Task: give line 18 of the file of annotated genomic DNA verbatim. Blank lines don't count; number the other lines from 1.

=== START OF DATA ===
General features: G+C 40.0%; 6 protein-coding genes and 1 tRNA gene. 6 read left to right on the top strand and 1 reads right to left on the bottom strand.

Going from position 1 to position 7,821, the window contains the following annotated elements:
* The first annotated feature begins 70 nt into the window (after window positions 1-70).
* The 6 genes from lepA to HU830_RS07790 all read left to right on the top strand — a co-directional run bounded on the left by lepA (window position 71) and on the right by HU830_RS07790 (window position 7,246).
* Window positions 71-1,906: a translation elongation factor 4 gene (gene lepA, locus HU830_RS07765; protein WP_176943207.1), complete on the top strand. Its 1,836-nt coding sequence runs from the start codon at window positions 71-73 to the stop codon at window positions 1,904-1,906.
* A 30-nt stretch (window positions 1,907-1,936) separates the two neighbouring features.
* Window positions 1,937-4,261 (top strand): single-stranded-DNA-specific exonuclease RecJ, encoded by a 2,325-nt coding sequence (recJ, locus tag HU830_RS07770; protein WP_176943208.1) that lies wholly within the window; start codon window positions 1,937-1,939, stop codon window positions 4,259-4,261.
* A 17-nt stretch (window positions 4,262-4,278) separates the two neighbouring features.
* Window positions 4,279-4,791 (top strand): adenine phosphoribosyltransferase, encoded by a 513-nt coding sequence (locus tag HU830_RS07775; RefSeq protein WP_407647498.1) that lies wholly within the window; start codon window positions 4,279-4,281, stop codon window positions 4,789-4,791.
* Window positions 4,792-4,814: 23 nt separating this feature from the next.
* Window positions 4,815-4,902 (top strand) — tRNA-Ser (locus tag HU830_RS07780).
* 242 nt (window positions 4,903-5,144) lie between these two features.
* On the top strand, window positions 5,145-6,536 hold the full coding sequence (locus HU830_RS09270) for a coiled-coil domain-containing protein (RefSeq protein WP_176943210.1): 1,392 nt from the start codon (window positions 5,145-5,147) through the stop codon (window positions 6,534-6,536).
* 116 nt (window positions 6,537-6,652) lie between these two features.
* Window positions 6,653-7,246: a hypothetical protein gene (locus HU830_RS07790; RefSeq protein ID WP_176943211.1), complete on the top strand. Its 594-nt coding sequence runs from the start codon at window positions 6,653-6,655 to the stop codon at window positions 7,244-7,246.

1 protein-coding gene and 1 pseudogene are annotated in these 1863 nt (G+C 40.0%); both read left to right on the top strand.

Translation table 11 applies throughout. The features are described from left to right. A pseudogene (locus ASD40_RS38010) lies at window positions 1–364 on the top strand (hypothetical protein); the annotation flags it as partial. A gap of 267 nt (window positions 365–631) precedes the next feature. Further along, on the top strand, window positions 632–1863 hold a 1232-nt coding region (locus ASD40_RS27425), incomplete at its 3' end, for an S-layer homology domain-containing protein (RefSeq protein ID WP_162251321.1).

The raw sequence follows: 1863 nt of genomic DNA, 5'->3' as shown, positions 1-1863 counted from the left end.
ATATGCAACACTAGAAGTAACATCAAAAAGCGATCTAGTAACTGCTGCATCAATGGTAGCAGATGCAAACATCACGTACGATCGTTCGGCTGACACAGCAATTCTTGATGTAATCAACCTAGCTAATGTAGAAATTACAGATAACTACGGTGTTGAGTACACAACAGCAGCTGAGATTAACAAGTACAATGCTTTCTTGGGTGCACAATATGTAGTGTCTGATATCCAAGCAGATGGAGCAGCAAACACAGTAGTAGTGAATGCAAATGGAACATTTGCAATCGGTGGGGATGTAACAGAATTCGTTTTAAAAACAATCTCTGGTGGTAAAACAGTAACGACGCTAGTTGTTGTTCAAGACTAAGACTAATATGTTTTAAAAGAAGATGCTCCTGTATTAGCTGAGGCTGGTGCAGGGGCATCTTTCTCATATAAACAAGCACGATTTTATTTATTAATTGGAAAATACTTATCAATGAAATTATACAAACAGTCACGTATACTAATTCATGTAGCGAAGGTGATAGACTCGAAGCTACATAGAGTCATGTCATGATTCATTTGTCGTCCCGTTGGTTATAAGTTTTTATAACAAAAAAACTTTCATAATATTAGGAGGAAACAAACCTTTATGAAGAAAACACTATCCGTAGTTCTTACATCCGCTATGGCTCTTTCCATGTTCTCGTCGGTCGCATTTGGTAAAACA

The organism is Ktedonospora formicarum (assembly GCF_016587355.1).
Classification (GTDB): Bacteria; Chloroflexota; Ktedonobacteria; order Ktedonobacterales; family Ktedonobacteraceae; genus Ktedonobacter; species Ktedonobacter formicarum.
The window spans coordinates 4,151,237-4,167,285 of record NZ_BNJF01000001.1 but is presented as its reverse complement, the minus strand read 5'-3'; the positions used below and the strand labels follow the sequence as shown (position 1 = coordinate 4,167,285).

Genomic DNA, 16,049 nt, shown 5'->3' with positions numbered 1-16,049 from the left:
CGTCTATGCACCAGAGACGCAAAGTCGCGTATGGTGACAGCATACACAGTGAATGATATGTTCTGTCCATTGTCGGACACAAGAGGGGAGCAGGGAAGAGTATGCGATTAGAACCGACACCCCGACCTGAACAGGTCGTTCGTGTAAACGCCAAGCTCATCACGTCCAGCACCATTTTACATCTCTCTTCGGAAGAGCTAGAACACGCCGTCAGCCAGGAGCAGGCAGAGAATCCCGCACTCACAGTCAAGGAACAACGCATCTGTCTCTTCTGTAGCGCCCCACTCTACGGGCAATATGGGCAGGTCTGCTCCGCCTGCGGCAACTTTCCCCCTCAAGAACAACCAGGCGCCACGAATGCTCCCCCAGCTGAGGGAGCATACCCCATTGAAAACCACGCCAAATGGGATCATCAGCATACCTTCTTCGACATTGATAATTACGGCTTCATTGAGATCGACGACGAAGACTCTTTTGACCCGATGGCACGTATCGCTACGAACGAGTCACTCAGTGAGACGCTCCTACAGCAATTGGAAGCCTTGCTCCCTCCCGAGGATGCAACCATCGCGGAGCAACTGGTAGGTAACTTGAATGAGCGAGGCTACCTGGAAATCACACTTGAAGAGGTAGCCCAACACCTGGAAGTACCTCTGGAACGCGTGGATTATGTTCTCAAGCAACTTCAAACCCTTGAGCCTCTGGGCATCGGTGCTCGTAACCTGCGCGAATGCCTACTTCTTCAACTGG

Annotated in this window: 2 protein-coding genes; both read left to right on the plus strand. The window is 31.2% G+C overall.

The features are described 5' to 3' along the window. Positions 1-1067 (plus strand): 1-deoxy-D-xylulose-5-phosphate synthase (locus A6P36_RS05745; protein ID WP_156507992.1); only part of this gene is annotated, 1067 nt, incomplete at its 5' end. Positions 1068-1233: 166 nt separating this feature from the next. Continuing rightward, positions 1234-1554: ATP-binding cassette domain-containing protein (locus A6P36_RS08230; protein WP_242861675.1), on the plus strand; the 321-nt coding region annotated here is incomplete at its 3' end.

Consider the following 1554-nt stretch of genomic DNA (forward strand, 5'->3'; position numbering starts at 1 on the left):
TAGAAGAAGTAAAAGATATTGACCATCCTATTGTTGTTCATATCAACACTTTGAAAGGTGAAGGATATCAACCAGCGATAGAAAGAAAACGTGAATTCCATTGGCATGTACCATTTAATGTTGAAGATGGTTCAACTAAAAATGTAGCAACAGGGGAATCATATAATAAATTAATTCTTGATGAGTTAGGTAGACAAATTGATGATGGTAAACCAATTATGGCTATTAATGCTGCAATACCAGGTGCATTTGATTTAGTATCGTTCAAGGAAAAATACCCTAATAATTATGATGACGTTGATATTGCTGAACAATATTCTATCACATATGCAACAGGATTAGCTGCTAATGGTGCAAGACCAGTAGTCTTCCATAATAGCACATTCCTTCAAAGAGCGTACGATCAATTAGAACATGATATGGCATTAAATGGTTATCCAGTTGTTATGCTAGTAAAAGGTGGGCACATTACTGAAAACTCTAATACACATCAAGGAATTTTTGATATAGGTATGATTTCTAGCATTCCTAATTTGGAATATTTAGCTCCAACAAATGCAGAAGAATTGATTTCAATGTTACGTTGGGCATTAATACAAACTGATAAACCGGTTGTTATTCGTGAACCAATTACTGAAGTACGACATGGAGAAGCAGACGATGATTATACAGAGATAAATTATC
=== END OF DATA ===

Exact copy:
The raw sequence follows: 1863 nt of genomic DNA, 5'->3' as shown, positions 1-1863 counted from the left end.